Question 2 involves comparing the radius of Pluto (obtained in question 1 of this activity) with the radii of the larger moons of other planets. The students will probably find that, of the moons listed, only one (Oberon) is smaller than Pluto. This suggests that Pluto could indeed have been a moon. Earth’s moon has a radius that is slightly more than one and a half times that of Pluto, and the radius of Ganymede is more than two and a quarter times greater than that of Pluto.
The task of ordering the moons by size may raise in students’ minds a question about how the sizes of the various moons relate to the size of the planets they circle. They will probably notice that almost all the larger moons listed circle the large planets. The exception is Earth’s moon. What is particularly striking is that Earth’s radius is only a little more than three and a half times that of our moon. Compare this with the radius
of the largest moon (Ganymede) and its planet (Jupiter). Jupiter’s radius is more than 26 times that of Ganymede. Similarly, when the radius of Triton is compared with that of its planet, Neptune (not one of the giant planets), the radius of Neptune is more than 18 times that of Triton. What this shows is that, compared with other moons and the planets they circle, Earth’s moon is very large in relation to planet Earth.
Question 3 involves the conjecture that larger planets have more moons. This is a good example of a conjecture or question that does not have a straightforward answer. At first glance, it seems that the notion that larger planets have more moons is correct. Jupiter and Saturn are the giants, and they have 29 and 30 moons
respectively. Uranus and Neptune are also big planets and have 21 and eight moons respectively. None of the other planets comes anywhere near having this number of moons. However, Pluto is a midget of a planet and has a moon, whereas Venus, by comparison, is more than five times larger and has no moon. Further, Mars is only approximately half the size of Earth and Venus and it has two moons. Nevertheless, these cases are exceptions: 88 of the 92 known moons circle the four largest planets, and 59 of these 88 circle the two giant planets. In percentage terms, 95% of the moons circle the four largest planets, with 64% (that is nearly two-thirds) circling the two giant planets, so one might conclude that the conjecture generally holds.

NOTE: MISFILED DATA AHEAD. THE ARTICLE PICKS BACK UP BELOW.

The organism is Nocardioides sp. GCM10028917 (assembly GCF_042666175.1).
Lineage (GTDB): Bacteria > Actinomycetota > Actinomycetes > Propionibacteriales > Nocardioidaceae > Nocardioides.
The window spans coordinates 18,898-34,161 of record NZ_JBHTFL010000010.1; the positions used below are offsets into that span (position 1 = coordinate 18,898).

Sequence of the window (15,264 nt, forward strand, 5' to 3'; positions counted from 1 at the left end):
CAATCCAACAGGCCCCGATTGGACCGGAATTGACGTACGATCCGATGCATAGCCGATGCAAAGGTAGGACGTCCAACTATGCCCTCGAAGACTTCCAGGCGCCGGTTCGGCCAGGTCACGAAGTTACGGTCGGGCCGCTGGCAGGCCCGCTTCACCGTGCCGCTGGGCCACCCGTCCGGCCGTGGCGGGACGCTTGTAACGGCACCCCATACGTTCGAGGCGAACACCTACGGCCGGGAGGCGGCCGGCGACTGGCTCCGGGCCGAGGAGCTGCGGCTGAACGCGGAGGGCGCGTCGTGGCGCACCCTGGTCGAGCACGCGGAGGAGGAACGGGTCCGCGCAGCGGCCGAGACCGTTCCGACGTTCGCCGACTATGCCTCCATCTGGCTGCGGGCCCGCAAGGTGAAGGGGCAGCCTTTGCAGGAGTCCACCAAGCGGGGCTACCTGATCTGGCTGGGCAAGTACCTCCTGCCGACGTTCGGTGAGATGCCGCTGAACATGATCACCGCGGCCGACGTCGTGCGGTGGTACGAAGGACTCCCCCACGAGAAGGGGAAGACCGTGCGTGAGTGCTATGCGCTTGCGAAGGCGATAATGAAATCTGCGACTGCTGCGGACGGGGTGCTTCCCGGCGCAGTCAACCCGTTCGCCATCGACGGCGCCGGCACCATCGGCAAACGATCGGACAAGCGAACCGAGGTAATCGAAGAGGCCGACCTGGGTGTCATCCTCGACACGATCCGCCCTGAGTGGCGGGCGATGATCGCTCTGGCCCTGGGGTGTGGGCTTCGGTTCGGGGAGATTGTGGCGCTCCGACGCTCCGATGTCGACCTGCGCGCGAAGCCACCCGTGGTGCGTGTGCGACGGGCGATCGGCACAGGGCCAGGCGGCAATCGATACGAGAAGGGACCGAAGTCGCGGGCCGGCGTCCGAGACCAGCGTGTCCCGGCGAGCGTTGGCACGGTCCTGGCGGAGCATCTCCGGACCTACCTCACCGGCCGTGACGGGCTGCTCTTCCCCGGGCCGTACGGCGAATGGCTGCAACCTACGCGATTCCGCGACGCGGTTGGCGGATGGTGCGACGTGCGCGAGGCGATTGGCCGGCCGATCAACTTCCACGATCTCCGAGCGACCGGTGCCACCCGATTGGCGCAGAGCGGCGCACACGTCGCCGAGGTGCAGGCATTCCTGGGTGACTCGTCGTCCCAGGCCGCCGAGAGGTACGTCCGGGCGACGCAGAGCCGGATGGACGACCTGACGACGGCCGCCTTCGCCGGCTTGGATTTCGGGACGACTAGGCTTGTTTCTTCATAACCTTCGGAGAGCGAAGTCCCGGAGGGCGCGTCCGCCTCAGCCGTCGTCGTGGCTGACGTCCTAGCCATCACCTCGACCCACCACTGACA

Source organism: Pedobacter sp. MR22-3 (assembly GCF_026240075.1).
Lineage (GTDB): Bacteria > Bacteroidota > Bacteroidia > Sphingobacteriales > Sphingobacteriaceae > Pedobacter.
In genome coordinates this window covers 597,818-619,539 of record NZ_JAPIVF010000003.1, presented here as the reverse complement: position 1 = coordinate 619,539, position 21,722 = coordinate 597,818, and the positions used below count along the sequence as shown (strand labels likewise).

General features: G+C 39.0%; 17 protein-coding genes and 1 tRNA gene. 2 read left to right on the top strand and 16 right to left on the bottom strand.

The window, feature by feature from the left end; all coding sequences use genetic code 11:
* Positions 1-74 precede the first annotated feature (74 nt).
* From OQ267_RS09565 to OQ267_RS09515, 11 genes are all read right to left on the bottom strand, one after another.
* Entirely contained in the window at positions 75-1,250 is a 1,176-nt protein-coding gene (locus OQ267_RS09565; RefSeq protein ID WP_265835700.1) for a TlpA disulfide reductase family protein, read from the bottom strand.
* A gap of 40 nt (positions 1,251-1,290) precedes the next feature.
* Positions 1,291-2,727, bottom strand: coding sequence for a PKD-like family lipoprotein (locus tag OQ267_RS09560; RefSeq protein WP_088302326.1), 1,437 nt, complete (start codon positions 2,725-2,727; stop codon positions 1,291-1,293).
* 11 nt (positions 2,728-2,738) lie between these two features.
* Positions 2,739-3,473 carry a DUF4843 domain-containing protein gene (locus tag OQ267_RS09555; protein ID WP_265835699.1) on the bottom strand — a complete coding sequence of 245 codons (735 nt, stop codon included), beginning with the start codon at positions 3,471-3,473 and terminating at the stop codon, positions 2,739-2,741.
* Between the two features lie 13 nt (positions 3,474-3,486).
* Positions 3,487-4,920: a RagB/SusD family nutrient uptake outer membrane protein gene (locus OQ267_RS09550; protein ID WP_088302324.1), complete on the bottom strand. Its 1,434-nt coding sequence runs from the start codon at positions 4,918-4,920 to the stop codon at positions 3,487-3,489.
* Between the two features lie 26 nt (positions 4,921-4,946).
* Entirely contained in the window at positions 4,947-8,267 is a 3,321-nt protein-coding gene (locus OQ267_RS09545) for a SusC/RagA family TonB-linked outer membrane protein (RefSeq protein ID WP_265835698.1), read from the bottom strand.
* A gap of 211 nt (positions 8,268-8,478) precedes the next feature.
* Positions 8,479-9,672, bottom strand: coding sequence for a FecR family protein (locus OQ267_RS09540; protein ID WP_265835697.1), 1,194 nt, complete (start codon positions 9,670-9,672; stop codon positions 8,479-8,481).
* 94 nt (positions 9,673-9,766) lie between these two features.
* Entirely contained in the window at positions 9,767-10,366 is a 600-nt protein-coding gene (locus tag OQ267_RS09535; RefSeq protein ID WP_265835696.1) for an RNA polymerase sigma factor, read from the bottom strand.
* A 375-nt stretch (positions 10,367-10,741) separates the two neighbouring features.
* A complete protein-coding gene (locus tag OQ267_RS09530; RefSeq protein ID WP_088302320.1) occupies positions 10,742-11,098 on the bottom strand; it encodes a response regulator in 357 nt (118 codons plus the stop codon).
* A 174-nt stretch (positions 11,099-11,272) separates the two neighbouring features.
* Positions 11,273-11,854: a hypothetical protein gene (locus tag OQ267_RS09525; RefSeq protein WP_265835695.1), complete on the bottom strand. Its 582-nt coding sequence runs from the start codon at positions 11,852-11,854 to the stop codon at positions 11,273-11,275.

Answers to Activity
1. On the basis of the pattern, Pluto might be expected to be two to three times the orbit period of Nepture. 300 is therefore a better estimate. (Pluto’s actual orbit period is 248.54 years.)
2. a. Venus
3. One way to estimate this is:
29.46 is about 30. 0.24 is about 1/4.
30 ÷ 1/4 = 30 x 4
(The exact answer is 29.46 ÷ 0.24 = 122.75.) Another way to estimate this is: Mercury does approximately four orbits a year, and Saturn does one orbit nearly every 30 years. 4 x 30 = 120
1. Estimates will vary. Likely estimates and the actual radii (given in brackets) of all the planets shown are:
Mercury 2 000 km (2 440 km)
Venus 6 000 km (6 052 km)
Earth 6 000 km (6 371 km)
Mars 3 000 km (3 390 km)
Jupiter 70 000 km (69 911 km)
Saturn 58 000 km (58 232 km)
Uranus 25 000 km (25 362 km)
Neptune 25 000 km (24 624 km)
Pluto 1 000 km (1 195 km)
2. a. Yes. Pluto (1 195 km) is the size of a large moon.
b. i. Ganymede 2 631
Titan 2 575
Callisto 2 410
Io 1 821
Moon 1 737
Europa 1 561
Triton 1 353
ii. Earth’s moon is extraordinarily large in relation to the size of Earth compared with
those of the other planets. (The diameter is one-quarter that of the host planet.) The
other large moons are attached to very large host planets.
3. Answers will vary. Although the larger planets tend to have more moons, the rule is not strictly correct. For example, Mars is smaller than Earth, but it has two moons.